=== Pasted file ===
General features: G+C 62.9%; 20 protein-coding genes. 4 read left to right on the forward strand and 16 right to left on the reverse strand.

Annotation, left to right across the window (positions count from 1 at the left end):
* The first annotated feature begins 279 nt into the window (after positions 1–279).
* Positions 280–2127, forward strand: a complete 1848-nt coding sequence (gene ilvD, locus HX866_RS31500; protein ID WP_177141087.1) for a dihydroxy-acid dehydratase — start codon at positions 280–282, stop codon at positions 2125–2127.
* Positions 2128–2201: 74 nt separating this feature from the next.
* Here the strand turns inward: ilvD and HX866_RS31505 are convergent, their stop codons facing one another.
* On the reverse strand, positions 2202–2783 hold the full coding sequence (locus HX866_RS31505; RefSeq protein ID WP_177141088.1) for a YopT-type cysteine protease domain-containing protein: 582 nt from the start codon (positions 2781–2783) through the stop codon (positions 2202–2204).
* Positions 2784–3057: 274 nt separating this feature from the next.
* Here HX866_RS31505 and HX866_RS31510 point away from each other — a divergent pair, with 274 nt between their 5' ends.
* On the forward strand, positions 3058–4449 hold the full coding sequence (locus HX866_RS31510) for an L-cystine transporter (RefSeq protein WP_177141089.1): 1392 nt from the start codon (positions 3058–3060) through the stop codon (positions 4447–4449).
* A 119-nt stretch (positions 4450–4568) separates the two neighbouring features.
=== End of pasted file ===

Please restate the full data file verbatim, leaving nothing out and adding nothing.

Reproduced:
General features: G+C 62.9%; 20 protein-coding genes. 4 read left to right on the forward strand and 16 right to left on the reverse strand.

Annotation, left to right across the window (positions count from 1 at the left end):
* The first annotated feature begins 279 nt into the window (after positions 1–279).
* Positions 280–2127, forward strand: a complete 1848-nt coding sequence (gene ilvD, locus HX866_RS31500; protein ID WP_177141087.1) for a dihydroxy-acid dehydratase — start codon at positions 280–282, stop codon at positions 2125–2127.
* Positions 2128–2201: 74 nt separating this feature from the next.
* Here the strand turns inward: ilvD and HX866_RS31505 are convergent, their stop codons facing one another.
* On the reverse strand, positions 2202–2783 hold the full coding sequence (locus HX866_RS31505; RefSeq protein ID WP_177141088.1) for a YopT-type cysteine protease domain-containing protein: 582 nt from the start codon (positions 2781–2783) through the stop codon (positions 2202–2204).
* Positions 2784–3057: 274 nt separating this feature from the next.
* Here HX866_RS31505 and HX866_RS31510 point away from each other — a divergent pair, with 274 nt between their 5' ends.
* On the forward strand, positions 3058–4449 hold the full coding sequence (locus HX866_RS31510) for an L-cystine transporter (RefSeq protein WP_177141089.1): 1392 nt from the start codon (positions 3058–3060) through the stop codon (positions 4447–4449).
* A 119-nt stretch (positions 4450–4568) separates the two neighbouring features.